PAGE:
Tag Archives: Harrodsburg Kentucky

Martha Kirby Bohon, Obituary

from The Sayings, Harrodsburg, Kentucky

Wednesday, March 18, 1896

Mrs. Martha Bohon, widow of the late Squire Ben F. Bohon, and sister of Mrs. Mary McFatridge and Mr. Abram Kirby, died, late last Friday night.  She was married forty years since and lived for many years in Woodford County, near Versailles.  More then twenty-six years ago she was summoned to the death-bed of her mother, Mrs. Francis Kirby, and then received an injury from a fall that so crippled her in her hips that never afterwards was she able to walk.  For more than fifty years she was a devoted member of the Presbyterian Church and a consecrated Christian.  She, during her long confinement, bore up with patience and resignation, and ever had a smile for the loved ones that so kindly and affectionately attended to her every want.  She was almost seventy-five years old at the time of her death and was ready and willing to go “where there is no sickness and the weary are at rest.”  The funeral was conducted Sunday afternoon, at the home of Mrs. Mary McFatridge, by Rev. J. G. Hunter, D.D., pastor of the First Presbyterian Church, and the interment was in the old family graveyard, in accordance with her own request.

Edward P. McFatridge, Obituary

from The Sayings, Harrodsburg, Kentucky

Wednesday, January 8, 1896

McFatridge

Mr. Edward P. McFatridge died suddenly, Tuesday morning about 9 o’clock, at his home about two miles from Harrodsburg, on the Louisville pike, the immediate cause of death being heart failure.  The deceased had been sick nearly three months, having contracted scarlet fever while nursing his children, who were afflicted with that disease, but as long as three weeks ago he seemed to be entirely recovered from the fever, though complaining more or less of being unwell at times.  Since Saturday last, he complained more than for some weeks previous, but was still able to get around his premises.  On the morning of his death, he went out to the smoke house, built a fire, walked back into his home, and immediately laid down, remarking to his wife that he felt very sick, and requesting her to call assistance if he did not immediately get better.  Mrs. McFatridge asked Mr. Clem Crane to assist her in attending her husband, but when they got to his bedside they found him suffering intensely with cramps.  Half an hour later he was dead.  He leaves a wife and three children, a mother, Mrs. Rebecca McFatridge, and a brother, Mr. Will S.  Mr. McFatridge was a son of Harvey and Rebecca McFatridge, and at the time of his death was forty-four years of age.  He married Miss Fannie Talbot, daughter of Mr. George Talbot, of McAfee, this county.  Two daughters and a son resulted from their union, the eldest of whom is eleven, and the youngest, five years.  The deceased was a kind and indulgent father.  Funeral services, conducted by Rev. W. B. McGartity, will be held at the Baptist church at 11 o’clock, tomorrow, Thursday, morning, after which the remains will be interred in Spring Hill Cemetery.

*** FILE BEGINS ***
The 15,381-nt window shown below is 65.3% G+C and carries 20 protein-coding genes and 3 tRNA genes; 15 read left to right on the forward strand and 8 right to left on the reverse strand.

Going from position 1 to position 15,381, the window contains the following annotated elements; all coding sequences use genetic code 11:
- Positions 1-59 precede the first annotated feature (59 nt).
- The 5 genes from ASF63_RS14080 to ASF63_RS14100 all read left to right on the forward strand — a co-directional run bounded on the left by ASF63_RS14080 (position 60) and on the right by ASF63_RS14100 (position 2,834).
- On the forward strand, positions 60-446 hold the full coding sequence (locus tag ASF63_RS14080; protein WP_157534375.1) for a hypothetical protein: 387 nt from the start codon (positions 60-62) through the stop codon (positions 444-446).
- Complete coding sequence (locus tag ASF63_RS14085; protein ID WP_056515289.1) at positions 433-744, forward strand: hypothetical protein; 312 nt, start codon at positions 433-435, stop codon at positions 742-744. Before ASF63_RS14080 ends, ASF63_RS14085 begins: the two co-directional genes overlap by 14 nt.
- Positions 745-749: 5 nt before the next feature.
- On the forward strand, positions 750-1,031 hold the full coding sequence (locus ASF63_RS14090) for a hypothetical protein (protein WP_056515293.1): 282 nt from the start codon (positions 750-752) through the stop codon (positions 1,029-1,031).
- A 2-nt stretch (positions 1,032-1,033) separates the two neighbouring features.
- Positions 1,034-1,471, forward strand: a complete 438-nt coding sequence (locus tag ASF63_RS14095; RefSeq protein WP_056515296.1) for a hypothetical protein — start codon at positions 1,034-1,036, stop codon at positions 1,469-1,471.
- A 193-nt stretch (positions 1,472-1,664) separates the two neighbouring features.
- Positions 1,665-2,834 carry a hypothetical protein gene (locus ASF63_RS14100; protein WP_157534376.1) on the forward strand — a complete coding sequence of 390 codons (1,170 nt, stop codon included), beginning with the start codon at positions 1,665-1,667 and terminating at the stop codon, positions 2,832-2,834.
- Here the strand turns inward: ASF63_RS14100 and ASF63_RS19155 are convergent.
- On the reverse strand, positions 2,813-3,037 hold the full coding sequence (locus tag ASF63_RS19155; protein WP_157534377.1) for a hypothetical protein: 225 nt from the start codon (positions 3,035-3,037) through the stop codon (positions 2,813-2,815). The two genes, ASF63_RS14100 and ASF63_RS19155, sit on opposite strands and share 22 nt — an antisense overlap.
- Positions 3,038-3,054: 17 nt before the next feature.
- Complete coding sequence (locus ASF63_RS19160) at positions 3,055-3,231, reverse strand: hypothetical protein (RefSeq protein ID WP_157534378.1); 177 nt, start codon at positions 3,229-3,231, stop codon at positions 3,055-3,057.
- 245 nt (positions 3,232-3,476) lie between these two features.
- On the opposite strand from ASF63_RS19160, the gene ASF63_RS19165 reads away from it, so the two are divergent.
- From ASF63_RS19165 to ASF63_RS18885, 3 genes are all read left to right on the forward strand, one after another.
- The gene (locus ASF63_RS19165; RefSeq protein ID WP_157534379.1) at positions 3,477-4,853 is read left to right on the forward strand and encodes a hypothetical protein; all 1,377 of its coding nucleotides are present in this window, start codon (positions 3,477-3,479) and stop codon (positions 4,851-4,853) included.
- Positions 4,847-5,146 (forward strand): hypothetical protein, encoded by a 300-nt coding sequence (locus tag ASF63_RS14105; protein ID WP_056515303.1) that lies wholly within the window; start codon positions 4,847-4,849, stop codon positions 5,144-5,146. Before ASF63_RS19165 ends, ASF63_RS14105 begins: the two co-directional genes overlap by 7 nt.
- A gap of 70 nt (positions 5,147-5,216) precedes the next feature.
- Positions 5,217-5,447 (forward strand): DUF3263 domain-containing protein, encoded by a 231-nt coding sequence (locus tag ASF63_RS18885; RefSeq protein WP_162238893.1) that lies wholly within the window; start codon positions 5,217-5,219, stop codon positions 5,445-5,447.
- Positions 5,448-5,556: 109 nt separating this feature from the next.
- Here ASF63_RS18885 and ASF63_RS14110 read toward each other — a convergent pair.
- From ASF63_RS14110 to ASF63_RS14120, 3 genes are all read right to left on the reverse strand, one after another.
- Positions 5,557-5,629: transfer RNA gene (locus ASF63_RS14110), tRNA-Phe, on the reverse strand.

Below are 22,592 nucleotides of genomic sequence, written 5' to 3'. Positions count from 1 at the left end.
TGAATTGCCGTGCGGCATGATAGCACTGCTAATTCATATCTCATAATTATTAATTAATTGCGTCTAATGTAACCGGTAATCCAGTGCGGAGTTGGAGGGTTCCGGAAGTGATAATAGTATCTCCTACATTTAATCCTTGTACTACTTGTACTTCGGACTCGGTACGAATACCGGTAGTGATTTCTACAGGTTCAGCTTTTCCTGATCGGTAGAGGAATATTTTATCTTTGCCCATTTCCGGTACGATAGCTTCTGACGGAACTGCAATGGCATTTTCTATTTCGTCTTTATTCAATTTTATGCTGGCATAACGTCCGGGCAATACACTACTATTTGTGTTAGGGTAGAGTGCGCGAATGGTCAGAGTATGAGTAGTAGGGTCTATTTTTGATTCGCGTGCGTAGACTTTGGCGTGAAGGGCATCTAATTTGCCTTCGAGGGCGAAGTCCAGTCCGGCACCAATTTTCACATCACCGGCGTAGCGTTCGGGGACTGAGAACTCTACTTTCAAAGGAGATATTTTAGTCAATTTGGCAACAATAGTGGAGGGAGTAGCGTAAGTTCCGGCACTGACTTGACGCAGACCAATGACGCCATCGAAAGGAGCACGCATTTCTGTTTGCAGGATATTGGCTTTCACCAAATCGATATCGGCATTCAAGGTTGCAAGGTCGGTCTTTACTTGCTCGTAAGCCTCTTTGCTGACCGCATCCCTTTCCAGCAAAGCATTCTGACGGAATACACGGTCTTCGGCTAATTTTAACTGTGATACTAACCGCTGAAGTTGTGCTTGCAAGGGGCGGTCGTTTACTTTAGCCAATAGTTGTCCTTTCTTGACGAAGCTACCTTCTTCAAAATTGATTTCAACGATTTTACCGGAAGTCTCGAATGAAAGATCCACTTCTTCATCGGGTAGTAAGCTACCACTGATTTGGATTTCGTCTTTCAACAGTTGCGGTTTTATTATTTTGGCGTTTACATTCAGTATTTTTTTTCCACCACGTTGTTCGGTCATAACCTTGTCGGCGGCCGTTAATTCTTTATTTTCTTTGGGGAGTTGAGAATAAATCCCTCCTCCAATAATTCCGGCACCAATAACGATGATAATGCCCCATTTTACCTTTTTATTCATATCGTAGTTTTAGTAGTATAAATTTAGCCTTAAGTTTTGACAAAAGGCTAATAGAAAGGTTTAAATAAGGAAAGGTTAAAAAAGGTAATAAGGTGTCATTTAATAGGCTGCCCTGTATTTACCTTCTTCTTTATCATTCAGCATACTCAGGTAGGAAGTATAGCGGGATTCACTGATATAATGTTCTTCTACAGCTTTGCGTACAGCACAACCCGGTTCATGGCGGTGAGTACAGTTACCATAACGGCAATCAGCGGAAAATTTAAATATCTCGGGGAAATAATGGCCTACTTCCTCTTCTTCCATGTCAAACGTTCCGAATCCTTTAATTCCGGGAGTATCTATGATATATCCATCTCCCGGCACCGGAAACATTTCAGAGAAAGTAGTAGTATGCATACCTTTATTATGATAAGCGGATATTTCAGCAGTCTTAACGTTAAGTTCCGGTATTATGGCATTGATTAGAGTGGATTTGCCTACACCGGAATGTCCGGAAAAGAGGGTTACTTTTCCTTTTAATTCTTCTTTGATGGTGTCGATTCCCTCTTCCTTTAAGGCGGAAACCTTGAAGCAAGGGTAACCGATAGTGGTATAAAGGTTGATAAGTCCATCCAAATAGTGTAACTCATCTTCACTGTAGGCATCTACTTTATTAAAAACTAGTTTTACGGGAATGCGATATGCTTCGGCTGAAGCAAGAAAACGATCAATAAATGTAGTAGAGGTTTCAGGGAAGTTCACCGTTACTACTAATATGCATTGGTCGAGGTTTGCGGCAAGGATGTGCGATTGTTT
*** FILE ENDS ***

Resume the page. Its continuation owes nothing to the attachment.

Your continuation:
Richard Q. Davis

from The Sayings, Harrodsburg, Kentucky

Wednesday, July 15, 1896

From the Danville AdvocateRichard Q. Davis, one of the oldest and most highly respected men in Boyle County, died Saturday afternoon at his home on the Lexington turnpike, after a short illness.  The funeral was conducted at the residence this morning at 10 o’clock by Dr. E. M. Green, of the First Presbyterian Church, and a large procession of sorrowing friends followed the remains to the Danville Cemetery.  The deceased was eighty-seven years of age and a remarkably well-preserved man.  He was a native of Madison County, but moved to Boyle many years ago and has since been engaged in farming.  He leaves a widow, but no children.  “Uncle Dick,” as he was known to all, was a kind-hearted, generous and hospitable man, liked by his neighbors and admired by all his acquaintances.  He had done much good in the world and many persons besides his relatives and intimate friends have genuine cause for sorrow over his death.

Barney Vanbrike Brewer

from The Sayings, Harrodsburg, Kentucky

Wednesday, January 1, 1896